How come? Any number of possible reasons: many of them don't consider financial reporting important. (They get what they deserve.) They're too busy ("I have thirty stocks to follow and they turn over all the time...") They're free riders ("Someone else will study this - if any good comes out of their effort, I didn't have to spend my time on it.") Or they fear corporate good graces being turned off if they take a public stance on a controversial reporting issue. (See Altera and other analyst retaliation examples.)

The FASB is trying to more actively involve investors by building a ready task force of significant institutional investors. Diya Gullipalli describes FASB's plans in this morning's Wall Street Journal. Take a look at the roster:

"The task force includes asset-management firms like Fidelity Investments, Marsh & McLennan Cos.' Putnam Investments, T. Rowe Price Group Inc., Wellington Management Co., Mellon Financial Corp. and Capital Group Cos. The firms will make their staff available to the board to provide feedback on pending rules."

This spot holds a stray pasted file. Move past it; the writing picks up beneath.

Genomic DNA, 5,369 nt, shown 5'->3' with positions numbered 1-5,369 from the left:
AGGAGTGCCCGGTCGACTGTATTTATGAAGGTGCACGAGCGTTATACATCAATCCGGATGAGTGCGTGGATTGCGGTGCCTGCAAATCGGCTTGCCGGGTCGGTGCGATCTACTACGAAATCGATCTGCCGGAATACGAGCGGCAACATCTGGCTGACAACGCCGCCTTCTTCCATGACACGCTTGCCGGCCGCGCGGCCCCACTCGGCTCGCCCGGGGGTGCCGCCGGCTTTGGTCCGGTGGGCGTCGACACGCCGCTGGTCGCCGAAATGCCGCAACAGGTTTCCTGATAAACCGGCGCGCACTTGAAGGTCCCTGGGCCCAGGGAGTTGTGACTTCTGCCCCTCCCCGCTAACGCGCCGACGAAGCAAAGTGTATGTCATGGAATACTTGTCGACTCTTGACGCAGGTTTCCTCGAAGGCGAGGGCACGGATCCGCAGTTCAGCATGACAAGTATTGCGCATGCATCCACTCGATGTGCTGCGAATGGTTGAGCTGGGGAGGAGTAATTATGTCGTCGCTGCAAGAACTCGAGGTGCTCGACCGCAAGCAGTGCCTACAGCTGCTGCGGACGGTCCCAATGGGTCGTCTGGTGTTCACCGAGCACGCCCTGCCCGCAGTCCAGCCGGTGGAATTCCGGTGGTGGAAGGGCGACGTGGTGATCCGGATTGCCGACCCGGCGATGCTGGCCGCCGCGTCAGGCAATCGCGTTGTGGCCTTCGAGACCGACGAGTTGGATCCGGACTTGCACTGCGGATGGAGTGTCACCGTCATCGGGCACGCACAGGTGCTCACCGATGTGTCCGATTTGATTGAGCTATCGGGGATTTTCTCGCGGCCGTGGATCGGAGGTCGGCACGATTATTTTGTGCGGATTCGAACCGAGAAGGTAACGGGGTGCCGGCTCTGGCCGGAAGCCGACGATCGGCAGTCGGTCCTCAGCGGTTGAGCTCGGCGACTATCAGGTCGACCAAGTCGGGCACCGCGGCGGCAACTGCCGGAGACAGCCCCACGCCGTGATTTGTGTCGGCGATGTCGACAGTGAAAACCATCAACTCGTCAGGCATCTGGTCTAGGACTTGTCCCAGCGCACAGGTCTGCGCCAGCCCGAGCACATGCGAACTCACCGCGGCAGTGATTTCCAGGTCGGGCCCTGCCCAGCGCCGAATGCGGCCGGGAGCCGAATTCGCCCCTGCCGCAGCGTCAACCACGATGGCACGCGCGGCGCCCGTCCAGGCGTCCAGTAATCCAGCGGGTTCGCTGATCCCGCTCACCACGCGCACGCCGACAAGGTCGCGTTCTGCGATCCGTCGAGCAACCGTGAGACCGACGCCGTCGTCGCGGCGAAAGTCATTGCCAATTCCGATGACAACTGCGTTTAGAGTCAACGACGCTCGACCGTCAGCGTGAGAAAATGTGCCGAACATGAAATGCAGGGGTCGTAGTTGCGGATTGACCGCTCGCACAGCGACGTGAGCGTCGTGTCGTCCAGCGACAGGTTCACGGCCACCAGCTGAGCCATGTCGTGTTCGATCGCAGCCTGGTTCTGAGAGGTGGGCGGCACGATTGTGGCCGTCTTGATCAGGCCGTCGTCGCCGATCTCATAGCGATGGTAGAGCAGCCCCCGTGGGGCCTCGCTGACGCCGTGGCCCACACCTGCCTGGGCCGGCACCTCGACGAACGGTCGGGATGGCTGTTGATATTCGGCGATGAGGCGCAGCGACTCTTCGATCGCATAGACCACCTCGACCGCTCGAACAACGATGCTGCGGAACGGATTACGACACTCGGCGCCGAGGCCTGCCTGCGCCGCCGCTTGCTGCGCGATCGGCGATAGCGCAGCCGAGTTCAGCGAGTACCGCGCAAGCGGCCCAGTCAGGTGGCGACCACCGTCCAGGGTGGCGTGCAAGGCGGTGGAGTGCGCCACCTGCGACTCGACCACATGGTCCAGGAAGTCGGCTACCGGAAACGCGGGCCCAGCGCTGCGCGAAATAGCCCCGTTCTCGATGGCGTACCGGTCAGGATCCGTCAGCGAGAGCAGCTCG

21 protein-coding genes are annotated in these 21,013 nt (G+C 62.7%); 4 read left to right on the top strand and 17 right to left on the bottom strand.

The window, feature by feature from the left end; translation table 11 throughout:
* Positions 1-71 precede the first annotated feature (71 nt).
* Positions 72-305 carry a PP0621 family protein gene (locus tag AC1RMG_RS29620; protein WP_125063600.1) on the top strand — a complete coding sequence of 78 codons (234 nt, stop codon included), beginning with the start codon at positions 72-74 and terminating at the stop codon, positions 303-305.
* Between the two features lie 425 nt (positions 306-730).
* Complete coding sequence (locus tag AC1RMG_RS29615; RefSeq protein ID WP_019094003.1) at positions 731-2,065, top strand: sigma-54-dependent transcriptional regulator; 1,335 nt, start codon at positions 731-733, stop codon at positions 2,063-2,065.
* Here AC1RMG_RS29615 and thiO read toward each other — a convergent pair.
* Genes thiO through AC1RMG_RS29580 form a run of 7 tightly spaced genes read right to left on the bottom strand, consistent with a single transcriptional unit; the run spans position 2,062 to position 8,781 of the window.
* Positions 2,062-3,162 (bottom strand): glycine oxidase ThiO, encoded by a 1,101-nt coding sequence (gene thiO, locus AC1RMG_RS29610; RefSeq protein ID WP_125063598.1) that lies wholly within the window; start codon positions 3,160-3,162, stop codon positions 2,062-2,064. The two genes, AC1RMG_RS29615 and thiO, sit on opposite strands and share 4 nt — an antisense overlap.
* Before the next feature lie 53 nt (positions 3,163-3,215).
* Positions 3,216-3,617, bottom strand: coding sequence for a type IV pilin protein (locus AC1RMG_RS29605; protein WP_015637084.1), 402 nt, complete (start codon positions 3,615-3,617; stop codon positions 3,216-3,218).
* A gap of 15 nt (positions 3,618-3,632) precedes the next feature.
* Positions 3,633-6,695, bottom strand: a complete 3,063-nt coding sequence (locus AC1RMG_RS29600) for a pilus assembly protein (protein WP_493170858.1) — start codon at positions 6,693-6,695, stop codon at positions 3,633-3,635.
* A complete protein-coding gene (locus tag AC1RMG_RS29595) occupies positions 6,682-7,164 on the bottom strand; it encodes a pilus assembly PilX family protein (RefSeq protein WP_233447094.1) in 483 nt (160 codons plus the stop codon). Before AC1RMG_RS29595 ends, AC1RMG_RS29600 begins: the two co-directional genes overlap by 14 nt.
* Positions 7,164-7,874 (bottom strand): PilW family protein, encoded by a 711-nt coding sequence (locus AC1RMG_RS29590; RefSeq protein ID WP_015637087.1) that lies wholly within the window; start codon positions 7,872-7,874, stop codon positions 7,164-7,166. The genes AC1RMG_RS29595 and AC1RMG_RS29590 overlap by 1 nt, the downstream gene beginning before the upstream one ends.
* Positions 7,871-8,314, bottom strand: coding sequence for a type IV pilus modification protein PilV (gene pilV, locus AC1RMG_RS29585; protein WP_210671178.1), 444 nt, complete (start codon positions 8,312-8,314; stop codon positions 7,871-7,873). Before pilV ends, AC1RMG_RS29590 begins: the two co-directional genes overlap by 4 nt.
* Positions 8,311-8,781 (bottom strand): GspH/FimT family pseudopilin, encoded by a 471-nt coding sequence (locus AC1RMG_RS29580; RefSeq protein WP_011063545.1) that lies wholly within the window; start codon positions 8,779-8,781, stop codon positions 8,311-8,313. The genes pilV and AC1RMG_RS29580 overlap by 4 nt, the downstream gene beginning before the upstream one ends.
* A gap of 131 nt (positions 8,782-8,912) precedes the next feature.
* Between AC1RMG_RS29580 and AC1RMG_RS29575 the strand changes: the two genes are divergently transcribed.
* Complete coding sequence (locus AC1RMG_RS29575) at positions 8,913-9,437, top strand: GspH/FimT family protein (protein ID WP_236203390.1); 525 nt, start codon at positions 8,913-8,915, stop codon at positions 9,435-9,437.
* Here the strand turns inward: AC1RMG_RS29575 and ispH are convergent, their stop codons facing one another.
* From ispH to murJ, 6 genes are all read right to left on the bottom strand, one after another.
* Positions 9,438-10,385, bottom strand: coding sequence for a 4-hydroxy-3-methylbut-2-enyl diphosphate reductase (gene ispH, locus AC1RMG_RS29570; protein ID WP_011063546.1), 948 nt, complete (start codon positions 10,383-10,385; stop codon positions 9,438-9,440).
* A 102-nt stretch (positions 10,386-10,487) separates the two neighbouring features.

An excellent idea on FASB's part. Maybe they learned something about the political process when they were going through the stock option battles of the last few years. It'll be a challenge to keep the task force running effectively, but it's worth a try to get investors more involved.

And you can get it if you try, apparently.

WebCPA reports that Grant Thornton's revenues for the year ended July 31 totaled $728 million.

The article doesn't mention the sources of the increased revenues, but the logical guess is that increased time spent on Section 404 reporting drove the gains.

* * * * * * * * * * * * * * * * * *

While on the subject of auditing firms, here's an interesting quote in today's Financial Times from outgoing Public Company Accounting Oversight Board chairman William McDonough: